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Thread: Cheap web/video cam?

  1. #1
    danny.guitar Guest

    Cheap web/video cam?

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    I want to start making audio/videos to put on my site. I bought this real cheap webcam and wasn't expecting much...quality was okay I guess but the frame rate was terrible. I wanna record some guitar videos and whatnot. But on that camera, just strumming slow looked like a blur.

    What's the cheapest camera I can get nowadays with a good enough frame rate for this kind of thing? Or what kind of frame rate should I be looking for? I wanna look through some on the internet but not sure how to know if it will be good enough.

    Wanna keep it cheap as possible.

  2. #2
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    Quote Originally Posted by danny.guitar View Post
    I want to start making audio/videos to put on my site. I bought this real cheap webcam and wasn't expecting much...quality was okay I guess but the frame rate was terrible. I wanna record some guitar videos and whatnot. But on that camera, just strumming slow looked like a blur.

    What's the cheapest camera I can get nowadays with a good enough frame rate for this kind of thing? Or what kind of frame rate should I be looking for? I wanna look through some on the internet but not sure how to know if it will be good enough.

    Wanna keep it cheap as possible.
    Video of any kind has to be at least 24fps. Anything less will be percieved as choppy and not fluid enough.

    Frame-rate will be dependant on the interface you are using and the specs of your system since cheap webcams don't have any kind of onboard encoding hardware like a DV camcorder would.

    You'll need to post your system specs before anyone can make a realistic recommendation.

    Most USB 2.0 webcams in the $50-100 range are capable of 25fps video at 320x240 resolution if your system is powerful enough.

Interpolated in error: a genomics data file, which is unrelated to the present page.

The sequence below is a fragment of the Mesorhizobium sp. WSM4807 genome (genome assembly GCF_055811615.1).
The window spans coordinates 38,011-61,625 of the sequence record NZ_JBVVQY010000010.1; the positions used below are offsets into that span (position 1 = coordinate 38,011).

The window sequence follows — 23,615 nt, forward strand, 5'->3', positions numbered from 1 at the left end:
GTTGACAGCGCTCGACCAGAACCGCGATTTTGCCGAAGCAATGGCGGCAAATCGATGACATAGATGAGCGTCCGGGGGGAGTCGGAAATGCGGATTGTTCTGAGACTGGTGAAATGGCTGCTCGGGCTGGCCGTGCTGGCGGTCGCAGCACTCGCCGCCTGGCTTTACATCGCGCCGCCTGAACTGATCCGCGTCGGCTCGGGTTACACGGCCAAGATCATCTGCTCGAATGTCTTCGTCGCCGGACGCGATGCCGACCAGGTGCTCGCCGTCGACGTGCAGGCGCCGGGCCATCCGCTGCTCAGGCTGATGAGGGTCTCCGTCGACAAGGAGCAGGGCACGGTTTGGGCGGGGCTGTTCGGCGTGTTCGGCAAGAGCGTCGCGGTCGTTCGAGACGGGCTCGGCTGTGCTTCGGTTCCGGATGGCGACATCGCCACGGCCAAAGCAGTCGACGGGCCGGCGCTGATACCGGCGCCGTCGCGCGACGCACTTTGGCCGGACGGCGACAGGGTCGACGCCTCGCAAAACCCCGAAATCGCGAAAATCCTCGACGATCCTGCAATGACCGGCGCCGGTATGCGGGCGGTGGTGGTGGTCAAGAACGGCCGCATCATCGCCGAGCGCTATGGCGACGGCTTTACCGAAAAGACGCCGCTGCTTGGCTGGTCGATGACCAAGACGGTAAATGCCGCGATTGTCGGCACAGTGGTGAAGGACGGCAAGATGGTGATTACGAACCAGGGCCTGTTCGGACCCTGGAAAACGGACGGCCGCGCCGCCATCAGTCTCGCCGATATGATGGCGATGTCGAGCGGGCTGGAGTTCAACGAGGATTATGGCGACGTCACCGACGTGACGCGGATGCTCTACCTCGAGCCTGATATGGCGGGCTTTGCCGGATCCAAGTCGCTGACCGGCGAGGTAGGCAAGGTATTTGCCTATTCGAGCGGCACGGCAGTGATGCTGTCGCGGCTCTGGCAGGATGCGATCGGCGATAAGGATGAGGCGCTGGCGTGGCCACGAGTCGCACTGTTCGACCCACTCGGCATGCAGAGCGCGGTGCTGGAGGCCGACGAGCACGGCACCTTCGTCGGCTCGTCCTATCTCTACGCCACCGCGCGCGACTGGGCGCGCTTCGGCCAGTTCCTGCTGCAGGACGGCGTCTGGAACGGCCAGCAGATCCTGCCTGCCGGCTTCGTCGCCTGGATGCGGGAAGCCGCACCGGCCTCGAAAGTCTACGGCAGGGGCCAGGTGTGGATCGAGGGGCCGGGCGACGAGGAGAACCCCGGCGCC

3. #3
    danny.guitar Guest
    Quote Originally Posted by brzilian View Post
    Video of any kind has to be at least 24fps. Anything less will be percieved as choppy and not fluid enough.

    Frame-rate will be dependant on the interface you are using and the specs of your system since cheap webcams don't have any kind of onboard encoding hardware like a DV camcorder would.

    You'll need to post your system specs before anyone can make a realistic recommendation.

    Most USB 2.0 webcams in the $50-100 range are capable of 25fps video at 320x240 resolution if your system is powerful enough.
    My computer's old & not that great as far as specs goes but it still seems to run pretty fast to me, even compared to newer computers:

    AMD 1.2 GHz
    512 MB RAM
    GeForce 4 MX Video Card
    80 GB 7200 RPM hard drive
    Windows XP
    USB 1.1

    I can buy & install a PCI USB 2.0 card if I need to.

    Thanks.

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    Quote Originally Posted by danny.guitar View Post
    My computer's old & not that great as far as specs goes but it still seems to run pretty fast to me, even compared to newer computers:

    AMD 1.2 GHz
    512 MB RAM
    GeForce 4 MX Video Card
    80 GB 7200 RPM hard drive
    Windows XP
    USB 1.1

    I can buy & install a PCI USB 2.0 card if I need to.

    Thanks.

    That system is anchient by today's standards, especially if you want to do video work.

    Even this Logitech WebCam needs at least a 1.4Ghz P4. Keep in mind minimum specs don't promise decent perfomance - they simply guarantee the thing will not crash on the system. They actually recommend a 2.4Ghz processor.

    http://www.logitech.com/index.cfm/we.../3055&cl=us,en

    Capturing video is only half of the job - you'll still need to edit and recompress the video for Web distribution. Your current system will make that entire process very, very, very painful.

    Stop spending money on your current system and start saving up for a new one.

  5. #5
    danny.guitar Guest
    Quote Originally Posted by brzilian View Post
    That system is anchient by today's standards, especially if you want to do video work.

    Even this Logitech WebCam needs at least a 1.4Ghz P4. Keep in mind minimum specs don't promise decent perfomance - they simply guarantee the thing will not crash on the system. They actually recommend a 2.4Ghz processor.

    http://www.logitech.com/index.cfm/we.../3055&cl=us,en